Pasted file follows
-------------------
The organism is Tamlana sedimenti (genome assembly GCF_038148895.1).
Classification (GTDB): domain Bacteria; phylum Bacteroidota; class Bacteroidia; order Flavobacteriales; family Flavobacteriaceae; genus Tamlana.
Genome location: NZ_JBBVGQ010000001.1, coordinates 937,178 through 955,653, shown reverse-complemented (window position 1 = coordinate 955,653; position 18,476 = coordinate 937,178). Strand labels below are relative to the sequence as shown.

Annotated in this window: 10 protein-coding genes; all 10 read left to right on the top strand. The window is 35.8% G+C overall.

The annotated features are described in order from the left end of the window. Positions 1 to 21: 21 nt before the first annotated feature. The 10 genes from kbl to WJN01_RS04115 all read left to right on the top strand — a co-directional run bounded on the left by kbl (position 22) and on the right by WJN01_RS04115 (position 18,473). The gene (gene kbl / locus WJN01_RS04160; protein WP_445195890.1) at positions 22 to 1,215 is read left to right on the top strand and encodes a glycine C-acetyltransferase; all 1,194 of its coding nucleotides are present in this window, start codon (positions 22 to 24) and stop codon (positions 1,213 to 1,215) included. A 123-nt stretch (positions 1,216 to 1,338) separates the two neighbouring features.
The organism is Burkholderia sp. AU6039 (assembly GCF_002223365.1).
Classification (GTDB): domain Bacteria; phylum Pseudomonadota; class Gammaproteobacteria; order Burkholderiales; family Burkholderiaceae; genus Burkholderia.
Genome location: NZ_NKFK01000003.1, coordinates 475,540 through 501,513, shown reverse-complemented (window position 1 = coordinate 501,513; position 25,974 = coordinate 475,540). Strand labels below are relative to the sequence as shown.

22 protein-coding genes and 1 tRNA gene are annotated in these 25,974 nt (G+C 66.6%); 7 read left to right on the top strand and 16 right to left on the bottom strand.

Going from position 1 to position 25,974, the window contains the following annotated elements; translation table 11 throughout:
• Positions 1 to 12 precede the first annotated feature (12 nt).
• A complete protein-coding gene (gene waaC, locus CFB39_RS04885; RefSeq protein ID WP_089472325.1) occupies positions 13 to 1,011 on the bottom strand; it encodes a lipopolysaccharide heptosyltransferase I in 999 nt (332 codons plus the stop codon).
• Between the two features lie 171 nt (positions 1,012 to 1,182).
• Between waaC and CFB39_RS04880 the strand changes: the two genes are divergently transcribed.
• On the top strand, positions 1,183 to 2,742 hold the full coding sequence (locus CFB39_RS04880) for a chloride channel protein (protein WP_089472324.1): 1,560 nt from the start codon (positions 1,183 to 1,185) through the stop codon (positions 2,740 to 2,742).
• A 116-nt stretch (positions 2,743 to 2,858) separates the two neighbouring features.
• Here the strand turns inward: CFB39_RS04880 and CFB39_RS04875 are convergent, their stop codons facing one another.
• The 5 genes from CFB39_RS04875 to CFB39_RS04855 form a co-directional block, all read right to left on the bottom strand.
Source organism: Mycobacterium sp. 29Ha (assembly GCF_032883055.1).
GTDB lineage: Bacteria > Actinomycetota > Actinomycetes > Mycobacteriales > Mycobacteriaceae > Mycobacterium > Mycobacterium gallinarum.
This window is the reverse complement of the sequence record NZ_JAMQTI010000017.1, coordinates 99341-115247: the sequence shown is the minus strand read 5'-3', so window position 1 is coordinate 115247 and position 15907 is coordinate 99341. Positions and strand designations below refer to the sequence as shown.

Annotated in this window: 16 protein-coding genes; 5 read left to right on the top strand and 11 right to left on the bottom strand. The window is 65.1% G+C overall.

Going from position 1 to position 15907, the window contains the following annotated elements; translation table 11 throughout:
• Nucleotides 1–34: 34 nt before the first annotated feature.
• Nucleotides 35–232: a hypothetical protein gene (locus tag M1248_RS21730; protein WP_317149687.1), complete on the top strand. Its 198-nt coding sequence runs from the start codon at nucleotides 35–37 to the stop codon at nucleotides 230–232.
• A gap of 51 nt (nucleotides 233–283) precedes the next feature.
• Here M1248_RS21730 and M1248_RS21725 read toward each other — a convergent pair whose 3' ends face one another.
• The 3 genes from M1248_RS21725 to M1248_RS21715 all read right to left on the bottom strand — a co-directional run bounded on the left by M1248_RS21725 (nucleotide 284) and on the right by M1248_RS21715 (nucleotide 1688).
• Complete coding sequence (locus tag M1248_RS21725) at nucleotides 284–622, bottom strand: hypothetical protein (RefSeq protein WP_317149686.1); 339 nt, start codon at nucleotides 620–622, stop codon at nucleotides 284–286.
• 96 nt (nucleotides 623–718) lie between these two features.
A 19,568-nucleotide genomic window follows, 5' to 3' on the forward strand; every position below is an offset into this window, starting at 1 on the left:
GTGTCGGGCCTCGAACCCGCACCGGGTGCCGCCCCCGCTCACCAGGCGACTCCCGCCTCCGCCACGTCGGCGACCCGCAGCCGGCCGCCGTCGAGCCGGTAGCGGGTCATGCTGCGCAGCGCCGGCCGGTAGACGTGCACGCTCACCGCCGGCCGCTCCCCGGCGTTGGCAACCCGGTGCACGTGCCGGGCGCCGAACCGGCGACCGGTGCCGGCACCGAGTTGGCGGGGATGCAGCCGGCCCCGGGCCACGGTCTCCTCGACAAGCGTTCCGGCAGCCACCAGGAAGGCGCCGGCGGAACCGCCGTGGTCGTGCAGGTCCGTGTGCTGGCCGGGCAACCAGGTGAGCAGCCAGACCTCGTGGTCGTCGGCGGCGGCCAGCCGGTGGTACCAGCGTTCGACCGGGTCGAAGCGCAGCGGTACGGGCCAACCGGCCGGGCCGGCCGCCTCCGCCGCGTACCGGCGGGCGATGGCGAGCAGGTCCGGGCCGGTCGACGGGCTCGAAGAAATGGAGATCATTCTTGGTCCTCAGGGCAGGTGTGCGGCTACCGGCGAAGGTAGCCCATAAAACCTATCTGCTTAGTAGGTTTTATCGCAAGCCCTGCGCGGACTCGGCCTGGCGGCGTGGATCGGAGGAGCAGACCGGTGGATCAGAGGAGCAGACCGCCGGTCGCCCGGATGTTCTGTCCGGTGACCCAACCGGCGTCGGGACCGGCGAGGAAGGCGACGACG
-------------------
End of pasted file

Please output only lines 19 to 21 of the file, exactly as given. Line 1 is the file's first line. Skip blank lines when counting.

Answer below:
Source organism: Mycobacterium sp. 29Ha (assembly GCF_032883055.1).
GTDB lineage: Bacteria > Actinomycetota > Actinomycetes > Mycobacteriales > Mycobacteriaceae > Mycobacterium > Mycobacterium gallinarum.
This window is the reverse complement of the sequence record NZ_JAMQTI010000017.1, coordinates 99341-115247: the sequence shown is the minus strand read 5'-3', so window position 1 is coordinate 115247 and position 15907 is coordinate 99341. Positions and strand designations below refer to the sequence as shown.